Creative Kingdom, Inc., the architectural design firm renowned for designing the Palm Islands, the World Islands and the Madinat Jumeirah resort in Dubai, has partnered with Entropia creators Mindark to design an entirely new planet for the Entropia Universe MMOG. This really is the same design firm behind the Palm themed island resort in Dubai ( building stuff in an Virtual World MMOG / Wow!

Payment Hero of the Week (Obopay!)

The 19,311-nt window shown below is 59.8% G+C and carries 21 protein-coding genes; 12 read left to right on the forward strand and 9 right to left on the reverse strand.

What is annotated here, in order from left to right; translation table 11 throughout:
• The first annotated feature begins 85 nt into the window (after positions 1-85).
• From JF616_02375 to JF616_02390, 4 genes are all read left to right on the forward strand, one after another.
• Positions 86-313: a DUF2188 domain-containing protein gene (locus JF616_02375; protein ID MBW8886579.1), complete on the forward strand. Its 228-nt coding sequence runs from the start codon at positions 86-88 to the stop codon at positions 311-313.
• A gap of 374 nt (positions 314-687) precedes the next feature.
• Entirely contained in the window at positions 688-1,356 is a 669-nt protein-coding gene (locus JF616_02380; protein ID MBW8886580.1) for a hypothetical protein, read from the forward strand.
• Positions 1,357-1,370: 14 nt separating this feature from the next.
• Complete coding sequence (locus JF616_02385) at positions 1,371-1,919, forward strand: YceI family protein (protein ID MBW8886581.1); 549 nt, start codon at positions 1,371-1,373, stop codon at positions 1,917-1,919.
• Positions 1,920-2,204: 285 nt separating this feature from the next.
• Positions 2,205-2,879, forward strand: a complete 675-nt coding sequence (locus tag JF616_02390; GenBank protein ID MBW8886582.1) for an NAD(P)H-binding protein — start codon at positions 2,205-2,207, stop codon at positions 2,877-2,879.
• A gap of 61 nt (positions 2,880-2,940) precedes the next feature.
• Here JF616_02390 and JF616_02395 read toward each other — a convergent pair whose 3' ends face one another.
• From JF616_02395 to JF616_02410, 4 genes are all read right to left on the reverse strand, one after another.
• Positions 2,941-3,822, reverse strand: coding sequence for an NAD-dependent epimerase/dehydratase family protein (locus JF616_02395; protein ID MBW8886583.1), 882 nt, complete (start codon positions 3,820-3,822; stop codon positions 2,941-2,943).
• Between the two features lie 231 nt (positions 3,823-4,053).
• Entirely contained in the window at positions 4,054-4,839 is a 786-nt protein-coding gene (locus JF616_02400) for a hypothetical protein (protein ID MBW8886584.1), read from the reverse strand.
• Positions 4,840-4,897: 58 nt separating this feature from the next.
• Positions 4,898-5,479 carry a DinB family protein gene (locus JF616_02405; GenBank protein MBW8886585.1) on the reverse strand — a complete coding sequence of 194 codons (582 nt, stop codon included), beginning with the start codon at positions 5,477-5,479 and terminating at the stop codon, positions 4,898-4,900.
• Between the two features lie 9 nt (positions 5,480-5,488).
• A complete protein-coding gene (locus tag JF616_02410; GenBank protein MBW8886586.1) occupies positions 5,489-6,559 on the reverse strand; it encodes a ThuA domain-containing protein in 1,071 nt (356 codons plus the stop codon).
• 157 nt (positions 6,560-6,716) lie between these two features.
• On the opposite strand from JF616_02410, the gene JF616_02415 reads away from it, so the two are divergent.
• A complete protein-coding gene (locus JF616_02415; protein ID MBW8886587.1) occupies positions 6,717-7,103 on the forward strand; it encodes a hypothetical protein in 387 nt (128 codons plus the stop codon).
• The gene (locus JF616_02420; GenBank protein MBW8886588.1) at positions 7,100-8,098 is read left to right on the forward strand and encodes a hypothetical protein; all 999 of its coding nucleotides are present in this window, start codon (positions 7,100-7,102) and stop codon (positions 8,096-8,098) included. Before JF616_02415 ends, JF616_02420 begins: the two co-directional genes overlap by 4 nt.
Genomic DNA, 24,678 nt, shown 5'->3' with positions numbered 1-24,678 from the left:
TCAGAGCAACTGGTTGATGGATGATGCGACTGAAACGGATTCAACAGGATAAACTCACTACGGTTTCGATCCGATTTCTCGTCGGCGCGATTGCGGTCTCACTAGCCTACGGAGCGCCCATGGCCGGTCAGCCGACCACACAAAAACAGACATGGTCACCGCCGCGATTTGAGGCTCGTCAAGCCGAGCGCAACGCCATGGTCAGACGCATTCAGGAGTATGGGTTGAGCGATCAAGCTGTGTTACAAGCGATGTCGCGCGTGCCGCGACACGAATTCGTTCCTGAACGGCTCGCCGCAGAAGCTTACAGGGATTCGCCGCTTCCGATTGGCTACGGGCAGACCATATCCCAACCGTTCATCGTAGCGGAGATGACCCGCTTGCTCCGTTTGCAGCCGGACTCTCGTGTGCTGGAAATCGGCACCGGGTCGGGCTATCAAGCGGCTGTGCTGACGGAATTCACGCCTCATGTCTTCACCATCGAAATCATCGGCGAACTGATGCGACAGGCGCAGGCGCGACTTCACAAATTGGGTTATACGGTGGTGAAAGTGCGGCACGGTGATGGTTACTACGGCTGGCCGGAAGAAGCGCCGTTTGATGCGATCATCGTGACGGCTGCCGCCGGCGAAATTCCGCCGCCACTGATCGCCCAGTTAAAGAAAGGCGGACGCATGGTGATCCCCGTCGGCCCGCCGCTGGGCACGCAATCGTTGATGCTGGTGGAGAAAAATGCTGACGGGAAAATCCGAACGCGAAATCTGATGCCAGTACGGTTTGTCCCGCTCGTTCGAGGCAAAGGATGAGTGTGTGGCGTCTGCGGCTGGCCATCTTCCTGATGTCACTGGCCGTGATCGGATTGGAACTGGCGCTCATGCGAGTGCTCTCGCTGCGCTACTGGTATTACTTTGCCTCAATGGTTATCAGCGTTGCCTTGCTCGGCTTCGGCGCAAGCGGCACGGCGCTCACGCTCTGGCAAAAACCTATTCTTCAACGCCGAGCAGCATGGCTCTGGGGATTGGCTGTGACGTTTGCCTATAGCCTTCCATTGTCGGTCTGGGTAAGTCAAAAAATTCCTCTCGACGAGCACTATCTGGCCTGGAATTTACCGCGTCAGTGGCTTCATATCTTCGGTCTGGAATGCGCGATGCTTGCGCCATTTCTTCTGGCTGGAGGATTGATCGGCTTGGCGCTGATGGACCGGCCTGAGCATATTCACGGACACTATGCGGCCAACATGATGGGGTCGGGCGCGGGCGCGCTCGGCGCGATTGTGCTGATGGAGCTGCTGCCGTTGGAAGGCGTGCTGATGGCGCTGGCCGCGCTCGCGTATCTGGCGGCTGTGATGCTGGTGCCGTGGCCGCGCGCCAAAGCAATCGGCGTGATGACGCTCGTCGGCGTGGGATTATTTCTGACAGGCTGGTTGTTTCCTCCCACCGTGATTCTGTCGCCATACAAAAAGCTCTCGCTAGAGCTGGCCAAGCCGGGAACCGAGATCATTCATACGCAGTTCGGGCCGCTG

Obopay is doing cool things in the mobile money space. This company is a pioneer in realizing the dream of the truly mobile wallet. The idea that consumers can employ mobile devices at retailers or transfer funds was hindered in the past because of a combination of inadequate technology and questionable business models. But the market has seen a flurry of activity in the last 18 months with startups, retailers and financial institutions rise getting in on the action to help consumers spend with their mobile devices. Obopay is leading the way with deals with MVNOs, Operators like Verizon and banks like Citi for a service that allows users to set up stand-alone accounts, Obopay Prepaid MasterCard cards, that can be used to send and receive money between users or make purchases. The company charges 10 cents per transfer of funds between users, paid by the sender. Retailers are charged based on the amount of each transaction. Obopay Prepaid MasterCard cards are accepted at 24 million merchant locations and over 1.1 million ATMs around the world. Obopay recently inked an impressive deal with Citi to allow Citi customers to send and receive money from their phones. Peer-to-peer services like Obopay's account for a small percentage of the overall mobile payment space today, but their business model is more viable long-term given the likelihood consumers may well be willing to pay a few cents per transaction to transfer funds or send money to a friend, and financial institutions are scrambling to lure new customers with such services. They recently began the launch of their peer-to-peer mobile money transmitter service in India where it is in hot and growing demand: ""We are in talks with more than 15 banks and are close to sealing deals with three banks. We hope to launch our service here within a month," said Obopay Vice-President Business Development Balachandra Unni." For such smart and agile moves we chose Redwood City California's Obopay as our Payment Hero of the Week. Congrats on this most illustrious recognition which we trust will reassure your Board, Investors, partners and customers of your future prospects!